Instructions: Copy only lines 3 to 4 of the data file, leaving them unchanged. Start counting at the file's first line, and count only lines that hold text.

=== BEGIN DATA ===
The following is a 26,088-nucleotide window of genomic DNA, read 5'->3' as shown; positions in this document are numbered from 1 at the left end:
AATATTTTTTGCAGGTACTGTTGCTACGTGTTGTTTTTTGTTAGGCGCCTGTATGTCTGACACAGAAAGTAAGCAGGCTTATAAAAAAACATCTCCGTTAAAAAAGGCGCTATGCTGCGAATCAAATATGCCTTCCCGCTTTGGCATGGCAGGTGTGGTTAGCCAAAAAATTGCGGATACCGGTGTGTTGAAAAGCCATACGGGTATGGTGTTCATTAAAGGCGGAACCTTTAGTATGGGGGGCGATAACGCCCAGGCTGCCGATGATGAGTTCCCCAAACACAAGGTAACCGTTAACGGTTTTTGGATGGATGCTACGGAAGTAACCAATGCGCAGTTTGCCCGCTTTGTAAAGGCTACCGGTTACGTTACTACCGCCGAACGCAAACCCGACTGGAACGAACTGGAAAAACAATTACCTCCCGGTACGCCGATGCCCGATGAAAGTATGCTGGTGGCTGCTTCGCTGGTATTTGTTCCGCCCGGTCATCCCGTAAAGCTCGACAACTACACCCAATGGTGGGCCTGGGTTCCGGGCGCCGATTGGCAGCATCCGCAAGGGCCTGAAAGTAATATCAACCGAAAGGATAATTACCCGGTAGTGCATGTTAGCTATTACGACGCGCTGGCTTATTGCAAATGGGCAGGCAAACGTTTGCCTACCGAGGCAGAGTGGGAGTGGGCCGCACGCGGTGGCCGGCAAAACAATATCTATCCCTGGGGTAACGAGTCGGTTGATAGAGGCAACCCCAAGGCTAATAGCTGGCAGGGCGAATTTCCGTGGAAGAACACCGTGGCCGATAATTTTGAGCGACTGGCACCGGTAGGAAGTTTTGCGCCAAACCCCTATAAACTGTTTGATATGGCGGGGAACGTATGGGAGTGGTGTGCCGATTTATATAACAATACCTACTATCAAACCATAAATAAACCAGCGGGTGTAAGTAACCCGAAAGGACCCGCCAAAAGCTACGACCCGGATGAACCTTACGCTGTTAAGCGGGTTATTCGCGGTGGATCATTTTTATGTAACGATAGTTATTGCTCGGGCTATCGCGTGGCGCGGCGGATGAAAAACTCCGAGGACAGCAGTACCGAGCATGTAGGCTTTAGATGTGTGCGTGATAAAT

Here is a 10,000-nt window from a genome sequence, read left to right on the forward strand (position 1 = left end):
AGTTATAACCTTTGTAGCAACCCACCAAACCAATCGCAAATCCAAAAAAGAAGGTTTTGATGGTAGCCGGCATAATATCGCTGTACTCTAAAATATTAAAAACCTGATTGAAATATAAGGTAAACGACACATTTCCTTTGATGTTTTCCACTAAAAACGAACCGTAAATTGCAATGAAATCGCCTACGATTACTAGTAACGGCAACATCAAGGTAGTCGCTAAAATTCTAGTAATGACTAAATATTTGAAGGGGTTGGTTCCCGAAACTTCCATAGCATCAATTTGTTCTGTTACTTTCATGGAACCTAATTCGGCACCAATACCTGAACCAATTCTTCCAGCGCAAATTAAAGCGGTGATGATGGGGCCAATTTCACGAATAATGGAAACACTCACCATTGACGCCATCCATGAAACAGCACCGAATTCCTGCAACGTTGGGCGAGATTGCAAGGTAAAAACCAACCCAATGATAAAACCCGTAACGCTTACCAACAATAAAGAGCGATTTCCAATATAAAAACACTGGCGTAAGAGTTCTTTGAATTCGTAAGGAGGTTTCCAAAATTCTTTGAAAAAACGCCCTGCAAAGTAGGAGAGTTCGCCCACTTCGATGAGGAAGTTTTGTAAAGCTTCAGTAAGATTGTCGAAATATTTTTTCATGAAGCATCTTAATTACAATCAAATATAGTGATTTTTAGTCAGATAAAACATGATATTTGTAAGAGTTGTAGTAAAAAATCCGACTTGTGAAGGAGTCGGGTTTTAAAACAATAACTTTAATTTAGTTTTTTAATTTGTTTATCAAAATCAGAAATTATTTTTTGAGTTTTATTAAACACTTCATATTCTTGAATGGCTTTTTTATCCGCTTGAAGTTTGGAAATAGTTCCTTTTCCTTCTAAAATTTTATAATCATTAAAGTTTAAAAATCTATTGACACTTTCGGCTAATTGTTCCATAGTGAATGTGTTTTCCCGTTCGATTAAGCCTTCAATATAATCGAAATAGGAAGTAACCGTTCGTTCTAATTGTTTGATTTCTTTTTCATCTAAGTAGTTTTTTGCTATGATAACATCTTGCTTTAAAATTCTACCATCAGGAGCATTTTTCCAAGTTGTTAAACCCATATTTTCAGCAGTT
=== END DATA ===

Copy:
Here is a 10,000-nt window from a genome sequence, read left to right on the forward strand (position 1 = left end):
AGTTATAACCTTTGTAGCAACCCACCAAACCAATCGCAAATCCAAAAAAGAAGGTTTTGATGGTAGCCGGCATAATATCGCTGTACTCTAAAATATTAAAAACCTGATTGAAATATAAGGTAAACGACACATTTCCTTTGATGTTTTCCACTAAAAACGAACCGTAAATTGCAATGAAATCGCCTACGATTACTAGTAACGGCAACATCAAGGTAGTCGCTAAAATTCTAGTAATGACTAAATATTTGAAGGGGTTGGTTCCCGAAACTTCCATAGCATCAATTTGTTCTGTTACTTTCATGGAACCTAATTCGGCACCAATACCTGAACCAATTCTTCCAGCGCAAATTAAAGCGGTGATGATGGGGCCAATTTCACGAATAATGGAAACACTCACCATTGACGCCATCCATGAAACAGCACCGAATTCCTGCAACGTTGGGCGAGATTGCAAGGTAAAAACCAACCCAATGATAAAACCCGTAACGCTTACCAACAATAAAGAGCGATTTCCAATATAAAAACACTGGCGTAAGAGTTCTTTGAATTCGTAAGGAGGTTTCCAAAATTCTTTGAAAAAACGCCCTGCAAAGTAGGAGAGTTCGCCCACTTCGATGAGGAAGTTTTGTAAAGCTTCAGTAAGATTGTCGAAATATTTTTTCATGAAGCATCTTAATTACAATCAAATATAGTGATTTTTAGTCAGATAAAACATGATATTTGTAAGAGTTGTAGTAAAAAATCCGACTTGTGAAGGAGTCGGGTTTTAAAACAATAACTTTAATTTAGTTTTTTAATTTGTTTATCAAAATCAGAAATTATTTTTTGAGTTTTATTAAACACTTCATATTCTTGAATGGCTTTTTTATCCGCTTGAAGTTTGGAAATAGTTCCTTTTCCTTCTAAAATTTTATAATCATTAAAGTTTAAAAATCTATTGACACTTTCGGCTAATTGTTCCATAGTGAATGTGTTTTCCCGTTCGATTAAGCCTTCAATATAATCGAAATAGGAAGTAACCGTTCGTTCTAATTGTTTGATTTCTTTTTCATCTAAGTAGTTTTTTGCTATGATAACATCTTGCTTTAAAATTCTACCATCAGGAGCATTTTTCCAAGTTGTTAAACCCATATTTTCAGCAGTT